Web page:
Ice is GOOD for dogs

Contrary to some of the misinformation that is currently on the internet, ice cubes and ice water are good for cooling off your dog. Lots of dogs like to play with or chew up ice cubes, and many dogs will drink more if you add ice cubes to their water bowl.

Using ice cubes is also a great way to give your dog small amounts of water at a time without having to add fresh water to the bowl every half hour or so. Why would yu want to do this? If your dog is over tired, overheated, or has an upset stomach. In all three cases, he may either not drink enough, or he may drink too much at a time and then throw the water right back up… Instead, put a few ice cubes in his water bowl every 15 to 30 minutes (without any water). This will allow him to lap up a few spoonfuls when the ice melts, or he can chew up the ice cubes. Offer a toy dog one ice cube per 30 minutes, a small (cocker spaniel) sized dog 2-3 ice cubes every 30 minutes, a medium dog (Border collie) 2-3 ice cubes every 15 minutes, and a large dog 3-4 ice cubes every 15 minutes. If your dog fits one of the three situations (overtired, overheated, or upset stomach), you should do this for 3-4 hours.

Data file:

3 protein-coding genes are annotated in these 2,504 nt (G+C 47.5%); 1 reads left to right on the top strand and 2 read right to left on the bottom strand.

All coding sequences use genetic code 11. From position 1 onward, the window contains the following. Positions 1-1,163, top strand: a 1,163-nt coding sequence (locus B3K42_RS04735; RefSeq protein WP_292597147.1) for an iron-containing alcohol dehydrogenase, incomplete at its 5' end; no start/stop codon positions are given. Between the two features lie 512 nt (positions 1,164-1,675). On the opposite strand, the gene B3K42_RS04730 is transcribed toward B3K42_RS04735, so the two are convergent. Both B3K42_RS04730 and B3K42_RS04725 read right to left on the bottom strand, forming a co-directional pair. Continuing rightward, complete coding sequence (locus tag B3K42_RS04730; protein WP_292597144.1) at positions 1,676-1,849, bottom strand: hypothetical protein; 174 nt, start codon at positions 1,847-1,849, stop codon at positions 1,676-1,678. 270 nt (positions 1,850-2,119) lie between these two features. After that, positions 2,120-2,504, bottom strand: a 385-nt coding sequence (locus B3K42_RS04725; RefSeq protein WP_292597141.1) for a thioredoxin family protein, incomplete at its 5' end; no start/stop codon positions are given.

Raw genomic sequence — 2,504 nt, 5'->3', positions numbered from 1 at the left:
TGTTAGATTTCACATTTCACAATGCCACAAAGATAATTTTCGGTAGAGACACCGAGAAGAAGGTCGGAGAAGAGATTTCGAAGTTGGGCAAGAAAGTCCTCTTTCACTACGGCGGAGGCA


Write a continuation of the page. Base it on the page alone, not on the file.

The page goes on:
You should not use ice water to cool an overheated dog, as this causes too much chilling of the skin and outer body. Use cool tap water instead. Soak your dog completely and then set up a fan to blow air onto your (soaking wet) dog. You will need to re-wet a shorthaired dog. Dogs can die from heatstroke, so if you think your dog may be overheated, take it’s rectal temperature (a baby rectal thermometer will work if you leave it in place for one full minute). Normal dog temperature is 100 to 102.5; if your dog’s temperature is 103 to 104, and he is acting fine but tired and panting heard, try cooling him off as described above. Check his temperature every 20 minutes until it has come down one full degree. Then let him air dry to finish the cooling process. If your dog’s temperature is over 104, or your dog is staggering, does not respond when you talk to him, cannot move normally, or is having seizures, get him to a 24-hour emergency veternary care facility as quickly as possible. These are (possibly) symptoms of serious heatstroke; they are also symptoms of many other serious medical emergencies.